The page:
This is a book by a Harvard Business School professor/ entrepreneur.
I heard him interviewed on NPR and was fascinated by how he illustrated his points with contemporary business stories, so I bought the book.
He begins by pointing out that when we start life on our own, none of us expect to end up with broken families, alienated from our children or in financial ruin.
He shows how life never turns out as expected, but mixed with the right response, it can usually turn out better.
He makes the case well for how our deepest joys in life come from intimate, loving and enduring relationships with family and close friends
I appreciated his point about how the time to invest in relationships is when it seems most unnecessary.
His chapter entitled "Planting Saplings When You Need Shade" explains how when times of crisis hit, many people complain that their friends abandoned them, but they also might be asking for a return on an investment they never made.
His big point is that very best thing for a person to do is to find their purpose in life.
You figure out your purpose by examining what kind of a person you want to become.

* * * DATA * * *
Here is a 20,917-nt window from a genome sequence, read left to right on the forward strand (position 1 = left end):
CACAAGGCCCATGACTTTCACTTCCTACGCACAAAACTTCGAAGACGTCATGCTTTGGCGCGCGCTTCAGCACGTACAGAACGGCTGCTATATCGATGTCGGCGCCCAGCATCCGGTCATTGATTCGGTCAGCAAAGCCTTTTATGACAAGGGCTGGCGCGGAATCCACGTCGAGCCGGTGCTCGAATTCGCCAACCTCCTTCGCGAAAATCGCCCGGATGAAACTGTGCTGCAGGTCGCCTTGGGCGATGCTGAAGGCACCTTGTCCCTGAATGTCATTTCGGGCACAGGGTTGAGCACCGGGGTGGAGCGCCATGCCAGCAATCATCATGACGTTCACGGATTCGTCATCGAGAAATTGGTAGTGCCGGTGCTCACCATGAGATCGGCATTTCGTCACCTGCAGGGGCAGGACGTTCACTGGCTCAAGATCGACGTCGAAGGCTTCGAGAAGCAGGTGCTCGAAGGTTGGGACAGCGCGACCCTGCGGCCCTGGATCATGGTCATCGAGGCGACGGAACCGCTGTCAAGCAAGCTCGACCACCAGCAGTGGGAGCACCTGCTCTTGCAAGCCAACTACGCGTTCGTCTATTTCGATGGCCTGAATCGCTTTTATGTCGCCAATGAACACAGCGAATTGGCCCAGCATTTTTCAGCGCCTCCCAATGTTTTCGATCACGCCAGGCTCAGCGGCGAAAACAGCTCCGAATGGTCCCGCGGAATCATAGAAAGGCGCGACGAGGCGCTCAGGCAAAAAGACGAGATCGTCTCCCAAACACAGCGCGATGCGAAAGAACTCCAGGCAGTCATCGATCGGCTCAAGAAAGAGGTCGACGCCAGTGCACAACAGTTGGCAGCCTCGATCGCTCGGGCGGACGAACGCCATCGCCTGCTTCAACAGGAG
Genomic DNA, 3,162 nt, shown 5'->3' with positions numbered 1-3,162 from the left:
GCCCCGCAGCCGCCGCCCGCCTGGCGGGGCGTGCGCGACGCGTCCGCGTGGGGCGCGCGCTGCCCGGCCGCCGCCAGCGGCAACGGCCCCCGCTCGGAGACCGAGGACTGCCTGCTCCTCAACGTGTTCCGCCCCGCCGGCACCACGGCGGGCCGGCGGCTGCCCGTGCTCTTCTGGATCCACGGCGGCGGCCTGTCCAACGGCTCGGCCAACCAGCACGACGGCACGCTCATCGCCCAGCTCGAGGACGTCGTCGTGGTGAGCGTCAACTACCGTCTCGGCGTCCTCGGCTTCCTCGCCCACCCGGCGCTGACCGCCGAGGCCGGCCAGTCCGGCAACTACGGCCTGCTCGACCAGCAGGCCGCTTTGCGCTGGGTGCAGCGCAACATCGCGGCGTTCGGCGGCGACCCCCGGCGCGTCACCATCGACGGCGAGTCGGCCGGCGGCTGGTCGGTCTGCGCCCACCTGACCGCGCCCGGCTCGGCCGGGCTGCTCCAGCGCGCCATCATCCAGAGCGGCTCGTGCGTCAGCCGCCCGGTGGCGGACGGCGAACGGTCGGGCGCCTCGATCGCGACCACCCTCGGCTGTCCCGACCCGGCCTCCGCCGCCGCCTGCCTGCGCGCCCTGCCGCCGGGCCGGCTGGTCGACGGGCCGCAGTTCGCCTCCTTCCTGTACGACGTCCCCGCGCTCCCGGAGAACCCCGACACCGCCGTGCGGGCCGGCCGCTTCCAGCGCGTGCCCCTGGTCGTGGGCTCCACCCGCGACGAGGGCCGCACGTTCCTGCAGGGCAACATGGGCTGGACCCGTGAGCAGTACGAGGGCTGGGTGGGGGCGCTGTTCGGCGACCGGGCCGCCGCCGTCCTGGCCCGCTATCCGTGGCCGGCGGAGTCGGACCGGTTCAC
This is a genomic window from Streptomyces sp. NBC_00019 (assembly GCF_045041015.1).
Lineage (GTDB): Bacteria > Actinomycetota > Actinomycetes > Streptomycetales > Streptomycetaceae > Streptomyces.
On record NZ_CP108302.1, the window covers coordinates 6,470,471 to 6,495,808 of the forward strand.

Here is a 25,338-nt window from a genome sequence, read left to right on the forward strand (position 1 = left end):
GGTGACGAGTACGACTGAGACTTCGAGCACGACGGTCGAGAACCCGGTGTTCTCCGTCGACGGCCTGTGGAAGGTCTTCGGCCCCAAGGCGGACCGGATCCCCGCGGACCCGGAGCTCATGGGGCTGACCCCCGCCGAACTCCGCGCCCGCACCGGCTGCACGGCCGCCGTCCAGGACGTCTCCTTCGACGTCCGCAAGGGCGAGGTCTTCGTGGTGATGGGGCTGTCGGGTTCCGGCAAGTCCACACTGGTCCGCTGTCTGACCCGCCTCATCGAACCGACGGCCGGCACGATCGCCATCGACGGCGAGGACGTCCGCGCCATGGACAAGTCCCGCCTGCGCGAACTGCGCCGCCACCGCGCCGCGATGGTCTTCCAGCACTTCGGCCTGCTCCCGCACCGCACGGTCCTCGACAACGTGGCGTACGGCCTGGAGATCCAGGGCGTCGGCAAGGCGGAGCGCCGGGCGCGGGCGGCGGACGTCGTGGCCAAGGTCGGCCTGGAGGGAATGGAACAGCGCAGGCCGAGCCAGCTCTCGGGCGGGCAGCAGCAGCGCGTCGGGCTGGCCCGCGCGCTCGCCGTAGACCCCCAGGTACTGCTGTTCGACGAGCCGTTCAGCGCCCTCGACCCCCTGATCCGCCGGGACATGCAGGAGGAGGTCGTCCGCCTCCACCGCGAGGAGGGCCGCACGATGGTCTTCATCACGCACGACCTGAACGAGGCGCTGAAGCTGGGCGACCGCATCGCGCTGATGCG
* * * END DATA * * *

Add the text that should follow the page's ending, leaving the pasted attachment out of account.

He talks about a spiritual experience being necessary for keeping your commitment to that.
He ends by making a good point about how to judge if you are living up to your purpose by giving a example from church life.
His big finish is about how a focus on self depletes life of energy, while a life focused on others energizes life.
The author is a Mormon but it is not too noticeable or distracting for an evangelical to read. I agree it is a tired theme but he certainly approaches it in a fresh and helpful way. I have used his business examples in many conversations and sermon illustrations since.
I'd recommend it for a fresh way to present what might otherwise by a boring retelling of a classic principle in meaningful living.